There’s a general consensus that early childhood education programs are a worthwhile investment in the United States for participants, their families, and the public at large. By nurturing both cognitive and noncognitive skills, a high-quality preschool education boasts impressive long-term benefits such as increased high-school graduation rates, lower crime rates, higher earnings, and better health outcomes. What’s more, when monetized, the benefits overshadow the costs of these programs and even accelerate economic growth.
While there’s agreement on the benefits of pre-Kindergarten, there is much less of a consensus on what it should look like. Research shows that the quality of a program’s structure—student-to-teacher ratios, class size, or teacher qualifications, for example—and process—things such as classroom interactions, parental involvement, or instructional materials—certainly matter. Yet questions still remain about how preschool can help reduce the fadeout of cognitive skills and instead sustain the gains.
These typical considerations, though critical, leave out another factor: classroom diversity. A recent report by Jeanne L. Reid and Sharon Lynn Kagan of the National Center for Children and Families at Columbia University, Michael Hilton of the Poverty and Race Research Action Council, and Halley Potter of The Century Foundation tackles exactly this issue. The report not only surveys the limited research that connects socioeconomic and racial and ethnic diversity in early childhood classrooms to educational outcomes, but also highlights the importance of thinking about preschool classroom diversity as a contributor to the quality of a preschool education.
Researchers usually focus primarily on understanding how classrooms’ socioeconomic and racial and ethnic composition affects educational outcomes for students in Kindergarten through 12th grade. Through these studies, scholars have revealed that more socioeconomically diverse and more racially and ethnically diverse schools promote greater student achievement and provide a number of other benefits throughout those primary and secondary educational years. According to this report, though, there are substantially fewer studies that look at the impacts of preschool classroom composition.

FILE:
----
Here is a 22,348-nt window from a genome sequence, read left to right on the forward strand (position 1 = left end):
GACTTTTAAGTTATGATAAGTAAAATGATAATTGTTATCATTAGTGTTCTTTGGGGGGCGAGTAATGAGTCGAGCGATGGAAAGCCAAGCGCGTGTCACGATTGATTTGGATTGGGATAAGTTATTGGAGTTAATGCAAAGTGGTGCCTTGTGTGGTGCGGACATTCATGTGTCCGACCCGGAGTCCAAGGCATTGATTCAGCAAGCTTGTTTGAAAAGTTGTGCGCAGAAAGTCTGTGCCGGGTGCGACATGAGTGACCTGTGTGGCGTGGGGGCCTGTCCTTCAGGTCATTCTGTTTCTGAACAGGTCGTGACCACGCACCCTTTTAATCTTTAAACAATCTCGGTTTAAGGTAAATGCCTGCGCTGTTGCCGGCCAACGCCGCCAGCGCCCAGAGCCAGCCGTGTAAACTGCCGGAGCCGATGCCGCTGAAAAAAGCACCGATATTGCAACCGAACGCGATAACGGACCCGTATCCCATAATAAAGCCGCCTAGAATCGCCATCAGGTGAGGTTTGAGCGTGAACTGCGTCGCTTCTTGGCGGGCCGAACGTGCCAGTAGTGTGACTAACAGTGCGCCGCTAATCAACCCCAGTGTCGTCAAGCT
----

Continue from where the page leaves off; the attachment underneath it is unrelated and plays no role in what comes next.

One such study (co-authored by Reid and Douglas D. Ready of Columbia University) highlighted in the report observed 2,966 children in 704 pre-K classrooms and found that the children in classrooms with a middle-to-high average socioeconomic status—in short, classrooms that are more economically diverse—learned more receptive language, expressive language, and math skills than their counterparts in lower average socioeconomic status classrooms independent of the racial and ethnic diversity of their classrooms. That same study found that more racial and ethnic diversity in preschool classrooms was associated with higher language development outcomes.
Reid, Kagan, Hilton, and Potter in their report explain that the improved outcomes of students in socioeconomically and racially and ethnically diverse classrooms are likely due to peer effects. Children from higher-income backgrounds often enter pre-K more prepared than their lower-income peers. Through interactions, these higher-skilled preschoolers may help their lower-income peers learn.
Though more research is needed to understand the role that diversity plays in preschool outcomes, the reality is that preschool programs in the United States have a long way to go to becoming truly diversified classrooms. The four co-authors of the report note that most children in publicly available preschool today are segregated across income and race, with children from higher-income and non-Hispanic families most likely to enroll in the first place. To make matters worse, the data show that low-income children are often disproportionately enrolled into low-quality pre-K.
To address socioeconomic and racial and ethnic diversity concerns, researchers and policymakers have proposed implementing universal pre-K programs over ones targeted at disadvantaged children. Policies that address rising neighborhood segregation or local zoning policies also can help increase access to high-quality early childhood education and the economic diversification of classrooms starting in preschool. Moving forward, researchers and policymakers alike should incorporate concerns over diversity in preschool programs into their frameworks. After all, if the education of more productive adults begins in preschool, then equity should be integrated right from the start to ensure the future economic growth and productivity of the U.S. economy is as robust as possible.